CHAPTER 1: Introduction |
Background to the inquiry
1. A central principle of the UK's constitution
is that Parliament makes the laws, while the executive implements
them. A strict reading of this principle might suggest that the
executive should take no action on a bill until it has completed
its passage through Parliament and received the Royal Assent.
However, it is widely recognised that to subject the executive
to such strict restraint may on occasion be inefficient or expensive:
in these circumstances the Government should be able to undertake
some work to prepare for a bill's enactment. Such preparatory
work may take a variety of forms. It can involve spending public
money, for example through hiring project teams or conducting
scoping studies. It may involve administrative reorganisation,
for instance by transferring or ending the non-statutory functions
of a body due for abolition.
2. During this inquiry we have described Government
action in anticipation of Parliament passing a bill as the "pre-emption
of Parliament." In this Parliament there have been several
examples of pre-emptive activity which have attracted concern.
- The Health and Social Care Act
2012. The Government began reorganising primary care trusts (PCTs)
into management clusters (which were to replace PCTs under the
Heath and Social Care Bill) whilst the bill was being considered
by the House of Lords.
It was argued during the bill's passage through the Lords that,
given the scale of the pre-emption which had taken place, it would
be practically impossible for the bill to be abandoned, as the
resultant organisational "limbo" in the NHS would be
worse than having a defective bill passed into law.
- The Public Bodies Act 2011. Before
the bill was enacted, a number of public bodies began to wind
down their activities in anticipation of abolitionin some
cases before the bill had received a second reading in the House
of Commons. In several cases, reorganisation work began on bodies
which were subsequently removed from the bill following parliamentary
debate: the Youth Justice Board
and the Office of the Chief Coroner are two prominent examples.
- The abolition of Regional Development
Agencies (RDAs). Concerns were raised that, during the passage
of the Public Bodies Act 2011, the Government indicated that they
remained "open to persuasion" regarding the fate of
RDAsyet considerable pre-emptive reorganisation took place
in the RDA for the north east.
3. In view of the concerns expressed in this
area, and taking into account the lack of any previous parliamentary
investigation of the subject, we decided to conduct a short inquiry
into the pre-emption of Parliament. Our inquiry was motivated
more by the lack of clarity and information in this area than
by any suggestion that pre-emption was widespread or egregious.
4. This subject is fundamentally about the relationship
between Parliament and the executive. As such, it engages a number
of constitutional principles
- Parliament makes the law, and
the executive implements it;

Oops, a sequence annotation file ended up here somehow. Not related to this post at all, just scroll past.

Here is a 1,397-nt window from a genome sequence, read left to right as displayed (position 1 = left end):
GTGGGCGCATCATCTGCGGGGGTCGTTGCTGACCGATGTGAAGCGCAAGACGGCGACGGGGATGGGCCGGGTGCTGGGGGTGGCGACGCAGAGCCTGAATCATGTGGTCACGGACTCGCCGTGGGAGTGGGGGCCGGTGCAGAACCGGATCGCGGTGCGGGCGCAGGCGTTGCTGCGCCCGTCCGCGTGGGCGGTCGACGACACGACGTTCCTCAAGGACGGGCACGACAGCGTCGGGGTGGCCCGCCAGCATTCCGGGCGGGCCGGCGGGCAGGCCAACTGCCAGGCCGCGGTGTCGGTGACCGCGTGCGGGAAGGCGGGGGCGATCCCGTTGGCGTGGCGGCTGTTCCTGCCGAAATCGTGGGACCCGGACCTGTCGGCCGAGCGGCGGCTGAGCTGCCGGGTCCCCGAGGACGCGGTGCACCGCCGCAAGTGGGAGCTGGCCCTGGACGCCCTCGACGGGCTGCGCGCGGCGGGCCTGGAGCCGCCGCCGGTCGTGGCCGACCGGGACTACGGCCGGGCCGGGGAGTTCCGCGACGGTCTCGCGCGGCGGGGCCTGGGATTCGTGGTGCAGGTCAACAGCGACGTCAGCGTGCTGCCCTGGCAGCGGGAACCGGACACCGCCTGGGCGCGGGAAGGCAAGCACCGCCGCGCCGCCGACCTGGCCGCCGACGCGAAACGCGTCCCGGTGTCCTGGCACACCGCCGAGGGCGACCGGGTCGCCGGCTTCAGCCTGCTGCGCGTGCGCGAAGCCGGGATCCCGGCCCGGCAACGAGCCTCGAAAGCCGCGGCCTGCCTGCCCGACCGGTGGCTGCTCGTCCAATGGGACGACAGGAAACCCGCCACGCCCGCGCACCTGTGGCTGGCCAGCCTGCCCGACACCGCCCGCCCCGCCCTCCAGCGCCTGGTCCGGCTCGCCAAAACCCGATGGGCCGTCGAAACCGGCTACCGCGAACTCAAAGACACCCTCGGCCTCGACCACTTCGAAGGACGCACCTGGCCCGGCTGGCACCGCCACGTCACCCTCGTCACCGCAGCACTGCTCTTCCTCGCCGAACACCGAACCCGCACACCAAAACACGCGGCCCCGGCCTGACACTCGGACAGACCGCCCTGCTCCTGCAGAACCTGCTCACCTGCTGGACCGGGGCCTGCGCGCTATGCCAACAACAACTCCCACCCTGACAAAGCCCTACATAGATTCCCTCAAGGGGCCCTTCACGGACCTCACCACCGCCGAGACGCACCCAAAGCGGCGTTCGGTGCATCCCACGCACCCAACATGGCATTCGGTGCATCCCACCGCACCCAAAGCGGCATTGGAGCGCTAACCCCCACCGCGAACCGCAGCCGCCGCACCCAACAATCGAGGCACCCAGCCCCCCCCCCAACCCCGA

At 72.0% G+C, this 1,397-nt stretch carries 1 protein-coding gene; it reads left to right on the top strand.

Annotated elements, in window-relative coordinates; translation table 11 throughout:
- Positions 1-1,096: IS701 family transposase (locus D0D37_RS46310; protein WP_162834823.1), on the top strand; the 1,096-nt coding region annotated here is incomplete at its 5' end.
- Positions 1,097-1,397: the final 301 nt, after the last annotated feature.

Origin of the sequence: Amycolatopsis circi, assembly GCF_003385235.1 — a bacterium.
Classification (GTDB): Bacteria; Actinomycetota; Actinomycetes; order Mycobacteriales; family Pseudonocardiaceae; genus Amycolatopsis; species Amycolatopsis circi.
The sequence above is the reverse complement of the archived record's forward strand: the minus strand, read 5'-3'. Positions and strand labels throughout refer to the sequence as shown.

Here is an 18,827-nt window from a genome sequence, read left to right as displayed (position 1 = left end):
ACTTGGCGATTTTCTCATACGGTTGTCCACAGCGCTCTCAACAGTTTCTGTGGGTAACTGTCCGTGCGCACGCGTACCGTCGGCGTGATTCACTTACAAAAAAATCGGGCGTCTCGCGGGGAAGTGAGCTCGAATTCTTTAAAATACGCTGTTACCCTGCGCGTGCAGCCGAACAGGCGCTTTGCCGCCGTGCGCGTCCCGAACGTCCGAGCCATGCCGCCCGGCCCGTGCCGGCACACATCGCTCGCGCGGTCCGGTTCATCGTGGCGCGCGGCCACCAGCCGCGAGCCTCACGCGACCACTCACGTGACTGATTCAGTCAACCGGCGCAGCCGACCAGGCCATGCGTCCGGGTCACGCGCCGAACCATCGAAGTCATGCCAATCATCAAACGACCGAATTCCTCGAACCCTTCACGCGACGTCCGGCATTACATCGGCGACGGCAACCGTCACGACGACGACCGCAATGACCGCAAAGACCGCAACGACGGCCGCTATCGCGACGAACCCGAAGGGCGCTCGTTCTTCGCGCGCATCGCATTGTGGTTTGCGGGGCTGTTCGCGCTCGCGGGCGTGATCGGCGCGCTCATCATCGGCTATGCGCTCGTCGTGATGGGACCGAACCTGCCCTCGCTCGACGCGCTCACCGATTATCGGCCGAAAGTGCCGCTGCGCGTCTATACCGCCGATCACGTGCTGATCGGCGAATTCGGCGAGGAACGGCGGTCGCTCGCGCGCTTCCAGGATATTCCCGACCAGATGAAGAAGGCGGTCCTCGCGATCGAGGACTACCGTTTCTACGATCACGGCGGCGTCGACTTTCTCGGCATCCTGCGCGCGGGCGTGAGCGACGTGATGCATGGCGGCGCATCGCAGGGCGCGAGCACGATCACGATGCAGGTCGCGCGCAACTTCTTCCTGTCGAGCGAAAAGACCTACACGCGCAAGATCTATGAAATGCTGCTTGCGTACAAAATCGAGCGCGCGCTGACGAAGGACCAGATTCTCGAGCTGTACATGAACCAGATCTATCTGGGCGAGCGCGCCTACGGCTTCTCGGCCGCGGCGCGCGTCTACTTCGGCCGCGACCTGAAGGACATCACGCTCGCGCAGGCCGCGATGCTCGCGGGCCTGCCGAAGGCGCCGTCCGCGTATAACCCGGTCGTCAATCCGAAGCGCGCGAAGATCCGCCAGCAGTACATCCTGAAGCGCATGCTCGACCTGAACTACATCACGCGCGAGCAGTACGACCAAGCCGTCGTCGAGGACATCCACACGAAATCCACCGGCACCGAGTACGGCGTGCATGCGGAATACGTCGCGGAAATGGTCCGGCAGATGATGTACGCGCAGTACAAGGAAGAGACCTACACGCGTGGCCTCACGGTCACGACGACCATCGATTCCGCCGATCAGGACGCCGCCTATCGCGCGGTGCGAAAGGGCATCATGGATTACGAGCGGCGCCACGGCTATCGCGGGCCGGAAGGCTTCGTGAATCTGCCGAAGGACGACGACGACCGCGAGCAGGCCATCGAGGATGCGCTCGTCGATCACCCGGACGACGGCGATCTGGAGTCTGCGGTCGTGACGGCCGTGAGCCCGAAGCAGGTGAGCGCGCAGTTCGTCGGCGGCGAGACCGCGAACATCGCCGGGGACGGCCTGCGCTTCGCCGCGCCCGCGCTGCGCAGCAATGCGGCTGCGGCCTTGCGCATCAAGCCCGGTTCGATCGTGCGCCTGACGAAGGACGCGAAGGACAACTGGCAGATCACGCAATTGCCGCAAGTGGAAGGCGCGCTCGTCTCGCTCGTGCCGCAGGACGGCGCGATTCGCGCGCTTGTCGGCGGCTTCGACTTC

- ultimately, Parliament (in particular
the House of Commons) controls the supply and expenditure of public
- the rule of law, including the
principle that, in a democratic society, the exercise of state
power requires legal authority; and
- the effective scrutiny of the
executive by Parliamentas we recently observed, ministers
are constitutionally responsible to Parliament for the discharge
of all their functions and the exercise of all their powers.
5. Our inquiry has not revealed widespread disregard
for these principles. Rather, we have sought to draw together
the various practices, guidelines and rules into a single place,
and to make recommendations on how these principles can better
be guaranteed and understood in practice.
The legal framework of ministerial
6. Ministers must act under the law. However,
the various sources of ministerial power, and the relationships
between these sources, may on occasion be controversial. Whether
pre-emption is constitutionally appropriateindeed whether
ministerial actions may properly be described as pre-emption at
allmay depend to some extent on the source of the legal
authority under which the minister is acting.
7. There are three sources of legal authority
for ministerial actions: statute, the royal prerogative and the
common law. Statutory
authority is legally uncontroversial: whilst the scope of statutory
powers is often litigated,
and although the exercise of statutory powers may be politically
controversial, there is no doubt that Acts of Parliament are capable
of authorising ministerial action. In any case, when ministers
are exercising powers conferred upon them by Parliament, it can
hardly be said that they are "pre-empting" Parliament.
8. The royal prerogative is an important source
of ministerial power; it is, however, a complex subject in its
own right, and a detailed investigation of the prerogative is
beyond the scope of our inquiry.
9. The common law powers of the Crown, by contrast,
are more nebulous, and this "third source" of power
is perhaps the least well understood. They are also relied on
by the Government for many pre-emptive activities. We analyse
the common law powers of the Crown in chapter 3.
1 The power of ministers to reorganise in that way
was granted by the National Health Service Act 2006 (QQ 51
and 69; HM Treasury, para 20). Back
HL Deb, 8 February 2012, col 260 (Lord Owen). Back
The chair and chief executive of the Youth Justice Board for England
and Wales gave oral evidence to us about their experience (QQ 23-37).
We are grateful to them and to all our other witnesses. Back
Constitution Committee, 6th report (2012-13): The accountability
of civil servants (HL Paper 61), para 12. Back
Q 70. Back
An example relevant to this inquiry is R v Secretary of State
for Health, ex parte Keen (1990) 3 Admin LR 180. Back